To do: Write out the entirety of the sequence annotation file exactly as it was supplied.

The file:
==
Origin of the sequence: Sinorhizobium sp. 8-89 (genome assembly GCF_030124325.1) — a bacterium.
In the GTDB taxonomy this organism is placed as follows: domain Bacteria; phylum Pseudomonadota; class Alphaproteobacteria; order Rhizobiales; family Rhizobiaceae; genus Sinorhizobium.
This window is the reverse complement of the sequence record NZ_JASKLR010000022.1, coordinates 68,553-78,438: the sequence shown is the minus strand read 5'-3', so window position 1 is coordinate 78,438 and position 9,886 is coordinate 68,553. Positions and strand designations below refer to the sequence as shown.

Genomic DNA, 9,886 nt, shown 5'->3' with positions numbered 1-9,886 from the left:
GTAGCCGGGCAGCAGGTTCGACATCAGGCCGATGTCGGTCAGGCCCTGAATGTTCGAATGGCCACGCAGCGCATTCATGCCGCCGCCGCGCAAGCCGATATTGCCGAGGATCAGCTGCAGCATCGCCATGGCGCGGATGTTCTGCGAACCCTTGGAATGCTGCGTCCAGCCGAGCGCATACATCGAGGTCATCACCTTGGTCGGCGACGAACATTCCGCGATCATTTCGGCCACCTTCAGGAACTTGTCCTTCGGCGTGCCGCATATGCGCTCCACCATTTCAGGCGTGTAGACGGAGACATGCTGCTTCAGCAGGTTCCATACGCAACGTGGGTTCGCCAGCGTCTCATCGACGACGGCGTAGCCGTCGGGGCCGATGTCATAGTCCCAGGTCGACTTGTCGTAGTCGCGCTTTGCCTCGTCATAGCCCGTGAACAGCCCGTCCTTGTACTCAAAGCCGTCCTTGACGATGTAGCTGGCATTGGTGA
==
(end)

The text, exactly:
Origin of the sequence: Sinorhizobium sp. 8-89 (genome assembly GCF_030124325.1) — a bacterium.
In the GTDB taxonomy this organism is placed as follows: domain Bacteria; phylum Pseudomonadota; class Alphaproteobacteria; order Rhizobiales; family Rhizobiaceae; genus Sinorhizobium.
This window is the reverse complement of the sequence record NZ_JASKLR010000022.1, coordinates 68,553-78,438: the sequence shown is the minus strand read 5'-3', so window position 1 is coordinate 78,438 and position 9,886 is coordinate 68,553. Positions and strand designations below refer to the sequence as shown.

Genomic DNA, 9,886 nt, shown 5'->3' with positions numbered 1-9,886 from the left:
GTAGCCGGGCAGCAGGTTCGACATCAGGCCGATGTCGGTCAGGCCCTGAATGTTCGAATGGCCACGCAGCGCATTCATGCCGCCGCCGCGCAAGCCGATATTGCCGAGGATCAGCTGCAGCATCGCCATGGCGCGGATGTTCTGCGAACCCTTGGAATGCTGCGTCCAGCCGAGCGCATACATCGAGGTCATCACCTTGGTCGGCGACGAACATTCCGCGATCATTTCGGCCACCTTCAGGAACTTGTCCTTCGGCGTGCCGCATATGCGCTCCACCATTTCAGGCGTGTAGACGGAGACATGCTGCTTCAGCAGGTTCCATACGCAACGTGGGTTCGCCAGCGTCTCATCGACGACGGCGTAGCCGTCGGGGCCGATGTCATAGTCCCAGGTCGACTTGTCGTAGTCGCGCTTTGCCTCGTCATAGCCCGTGAACAGCCCGTCCTTGTACTCAAAGCCGTCCTTGACGATGTAGCTGGCATTGGTGA